The U.S. Department of Labor issued a proposed rule on April 14, 2015, that would impose a stricter fiduciary standard on those providing retirement investment advice. While some of the concerns behind the proposal involve conflicted investment advice to individual retirement account (IRA) holders, the sweeping rule would also change how advice is provided to participants in 401(k) and other defined contribution plans.
Under the DOL proposal, those advising holders of 401(k) plan accounts, IRAs and other self-directed retirement plan accounts must following the so-called “fiduciary standard” by only offering advice that can be shown to be in clients’ “best interest,” and by disclosing any potential conflicts of interest, as opposed to recommending products that are deemed to be broadly “suitable” but may reward the advisors more than competing, lower-fee investment funds.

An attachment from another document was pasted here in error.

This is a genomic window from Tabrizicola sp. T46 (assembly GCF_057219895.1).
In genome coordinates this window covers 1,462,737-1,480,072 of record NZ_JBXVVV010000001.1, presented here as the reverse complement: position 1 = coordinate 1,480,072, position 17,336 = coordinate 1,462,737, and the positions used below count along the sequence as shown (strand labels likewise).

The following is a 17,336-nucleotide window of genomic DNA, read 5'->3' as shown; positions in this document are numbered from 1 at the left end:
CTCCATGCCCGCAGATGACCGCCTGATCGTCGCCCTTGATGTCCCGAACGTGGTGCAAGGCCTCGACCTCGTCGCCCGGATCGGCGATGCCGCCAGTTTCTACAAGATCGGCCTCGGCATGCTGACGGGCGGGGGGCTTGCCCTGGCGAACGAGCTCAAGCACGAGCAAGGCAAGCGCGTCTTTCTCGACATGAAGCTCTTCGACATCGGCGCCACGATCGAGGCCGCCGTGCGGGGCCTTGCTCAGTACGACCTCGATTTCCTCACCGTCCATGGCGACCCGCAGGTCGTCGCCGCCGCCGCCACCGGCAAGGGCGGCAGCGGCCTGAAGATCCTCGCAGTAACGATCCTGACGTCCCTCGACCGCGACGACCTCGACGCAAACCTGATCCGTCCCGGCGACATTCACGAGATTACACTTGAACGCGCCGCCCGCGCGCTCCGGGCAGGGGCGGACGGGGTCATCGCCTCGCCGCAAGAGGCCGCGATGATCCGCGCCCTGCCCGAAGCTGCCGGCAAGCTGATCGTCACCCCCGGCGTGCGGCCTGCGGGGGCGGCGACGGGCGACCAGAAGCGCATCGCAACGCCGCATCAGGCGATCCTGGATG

Access to this retirement investment advice may be paid by employer plan sponsors as an employee benefit. Currently, employers can contract with independent third-party advisors who typically operate on a fee-only basis and adhere to the fiduciary standard, or (often at a lower cost) procure participant advice as part of a bundled package of services through the financial firm that administers their plan. Many of these brokerage and mutual fund firm representatives who provide retirement advice to 401(k) account holders adhere to the “suitability” standard and not the fiduciary “best interest” standard.
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